As I write this, I realise that it may sound like deluded and nostalgic promotion of ‘Auld Dublin’, but Thomas Street also happens to have everything going for it. Iconic big business, small locally-owned shops and restaurants, the country’s most respected art college, major tourist attractions, architectural gems, traditional and digital creative industry and the associated community, workers and patrons are all sharing the same pavements. It is also right in the heart of the city. How is it not already Dublin’s cultural epicentre?

The answer is that none of these constituent parts are in sync and, as far as I’m concerned, the aim of fixing this is the core of the 90 Day Plan, recently launched by the Thomas Street Business Association and other local stakeholders.

The street will hopefully become greater than the sum of its parts

Thanks to a small group of inspired and inspiring experts who got together and asked these questions, I genuinely believe Thomas Street could have a dramatically improved future. This group came up with answers to what now seem like obvious questions that I know I never thought to ask. More impressively, they managed to get the street’s diverse stakeholders – big and small – on board with the notion that a positive change for Thomas Street is possible.

The plan itself was born out of numerous meetings and conversations and now has the support and interest of the likes of Fáilte Ireland, the Guinness Storehouse, Dublin City Council, The Digital Hub and the restaurants, retailers and residents of Thomas Street.

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The plan works off the principle that the street as a whole is a package and, with the concerted efforts of individual traders and interested parties, we can achieve a coherent and considered regeneration of the area. Re-packaged, Thomas Street will hopefully become greater than the sum of its constituent parts, like all good neighbourhoods.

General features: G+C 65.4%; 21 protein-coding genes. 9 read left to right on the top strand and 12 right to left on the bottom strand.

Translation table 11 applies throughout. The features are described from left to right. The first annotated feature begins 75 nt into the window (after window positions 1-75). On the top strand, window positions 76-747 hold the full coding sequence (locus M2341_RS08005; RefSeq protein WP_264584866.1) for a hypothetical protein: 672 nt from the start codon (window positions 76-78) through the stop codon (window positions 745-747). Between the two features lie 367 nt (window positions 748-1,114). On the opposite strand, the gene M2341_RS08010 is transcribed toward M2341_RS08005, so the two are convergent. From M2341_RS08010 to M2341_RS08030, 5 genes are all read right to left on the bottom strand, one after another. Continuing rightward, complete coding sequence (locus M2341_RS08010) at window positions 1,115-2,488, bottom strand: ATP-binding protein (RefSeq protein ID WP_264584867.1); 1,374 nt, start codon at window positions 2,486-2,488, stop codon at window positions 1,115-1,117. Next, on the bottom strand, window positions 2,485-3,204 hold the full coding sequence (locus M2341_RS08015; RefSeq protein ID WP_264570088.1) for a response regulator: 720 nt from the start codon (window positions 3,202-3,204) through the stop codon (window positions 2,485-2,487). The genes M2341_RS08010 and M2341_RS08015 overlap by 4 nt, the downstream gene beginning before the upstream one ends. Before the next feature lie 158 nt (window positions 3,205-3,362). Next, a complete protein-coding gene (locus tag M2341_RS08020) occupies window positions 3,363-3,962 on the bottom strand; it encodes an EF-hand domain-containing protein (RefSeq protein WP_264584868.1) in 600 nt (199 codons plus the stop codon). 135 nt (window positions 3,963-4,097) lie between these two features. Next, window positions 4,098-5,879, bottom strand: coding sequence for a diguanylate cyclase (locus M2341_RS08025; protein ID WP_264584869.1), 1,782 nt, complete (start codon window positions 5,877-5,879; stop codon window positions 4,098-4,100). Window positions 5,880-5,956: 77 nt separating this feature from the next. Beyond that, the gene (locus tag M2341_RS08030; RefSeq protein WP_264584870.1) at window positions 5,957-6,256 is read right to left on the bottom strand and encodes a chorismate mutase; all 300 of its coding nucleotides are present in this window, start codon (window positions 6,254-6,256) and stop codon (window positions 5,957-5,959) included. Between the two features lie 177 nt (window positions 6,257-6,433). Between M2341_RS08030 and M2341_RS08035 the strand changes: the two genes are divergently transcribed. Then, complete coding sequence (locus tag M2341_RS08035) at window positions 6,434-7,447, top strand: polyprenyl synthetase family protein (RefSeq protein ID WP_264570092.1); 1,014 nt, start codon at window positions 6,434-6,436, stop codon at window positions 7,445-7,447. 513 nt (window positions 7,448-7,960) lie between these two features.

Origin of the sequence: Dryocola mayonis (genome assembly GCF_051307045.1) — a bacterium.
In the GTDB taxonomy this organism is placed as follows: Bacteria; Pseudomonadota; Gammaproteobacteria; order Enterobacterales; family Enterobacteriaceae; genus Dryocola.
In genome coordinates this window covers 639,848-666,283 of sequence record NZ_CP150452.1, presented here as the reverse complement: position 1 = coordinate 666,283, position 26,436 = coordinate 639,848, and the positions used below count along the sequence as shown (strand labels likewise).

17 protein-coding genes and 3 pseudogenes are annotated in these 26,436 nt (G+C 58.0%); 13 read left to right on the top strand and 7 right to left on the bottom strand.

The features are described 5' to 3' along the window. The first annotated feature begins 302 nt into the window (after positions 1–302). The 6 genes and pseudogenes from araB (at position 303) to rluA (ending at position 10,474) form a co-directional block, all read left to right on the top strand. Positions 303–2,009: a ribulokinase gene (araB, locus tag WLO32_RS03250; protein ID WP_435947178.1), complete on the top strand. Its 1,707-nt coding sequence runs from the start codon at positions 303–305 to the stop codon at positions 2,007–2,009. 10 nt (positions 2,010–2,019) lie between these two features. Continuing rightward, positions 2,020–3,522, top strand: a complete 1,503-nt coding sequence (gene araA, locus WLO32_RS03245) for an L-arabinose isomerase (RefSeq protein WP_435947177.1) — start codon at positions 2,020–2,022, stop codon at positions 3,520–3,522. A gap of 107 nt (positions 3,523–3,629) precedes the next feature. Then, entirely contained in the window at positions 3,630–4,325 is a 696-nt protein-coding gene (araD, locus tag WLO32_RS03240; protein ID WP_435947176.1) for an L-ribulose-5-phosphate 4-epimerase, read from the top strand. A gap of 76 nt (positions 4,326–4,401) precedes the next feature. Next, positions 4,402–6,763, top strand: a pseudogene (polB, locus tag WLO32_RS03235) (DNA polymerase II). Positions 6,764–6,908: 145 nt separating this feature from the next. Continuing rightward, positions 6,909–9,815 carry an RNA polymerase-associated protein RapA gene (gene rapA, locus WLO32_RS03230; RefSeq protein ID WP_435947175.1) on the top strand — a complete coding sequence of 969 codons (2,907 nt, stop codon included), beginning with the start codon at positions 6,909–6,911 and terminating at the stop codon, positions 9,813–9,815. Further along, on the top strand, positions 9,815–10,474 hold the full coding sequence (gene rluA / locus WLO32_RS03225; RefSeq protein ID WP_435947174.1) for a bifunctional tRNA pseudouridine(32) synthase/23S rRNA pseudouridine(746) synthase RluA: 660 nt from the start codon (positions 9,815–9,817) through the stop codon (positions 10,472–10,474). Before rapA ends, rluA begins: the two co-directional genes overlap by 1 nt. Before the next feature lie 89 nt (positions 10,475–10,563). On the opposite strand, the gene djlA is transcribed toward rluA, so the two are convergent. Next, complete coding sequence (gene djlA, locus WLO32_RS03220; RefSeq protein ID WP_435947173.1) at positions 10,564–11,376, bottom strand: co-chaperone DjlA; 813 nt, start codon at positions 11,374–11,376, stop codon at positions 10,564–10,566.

Accentuating the area’s existing attributes

I genuinely don’t think it could have come at a better time. A frequent complaint that is aired amongst the community in Dublin 8 is that no development ever made its way to Thomas Street or the Liberties during the boom years. The more I hear this, the more I realise that this may have been more a stroke of luck than a loss. I can name numerous parts of the city that have ‘benefited’ from investment, infrastructural development and public realm ‘improvements’. All I see is cold granite, steel, glass and wholesale homogenisation. To me, those areas are no longer identifiable as being Dublin.

It is only now – when resources are scarce – that we are being forced to get together and come up with creative ways to regenerate our area. The result is an organic and considered approach that accentuates the area’s existing attributes, not whitewashes over them.

These are the reasons why I believe the 90 Day plan for Thomas Street has such potential. The building blocks of a dynamic, culturally interesting, beautiful and safe neighbourhood are already here. Now the will is here too, and there is a plan that considers and relies upon the whole Thomas Street community for it to come to fruition. It is incredibly exciting and we can’t wait to play our part.

To find out more about the 90-day plan for Thomas Street, go to www.facebook.com/ThomasStreetDublin or follow @thomasstreetdub on Twitter.

About the author:

Brian McCarthy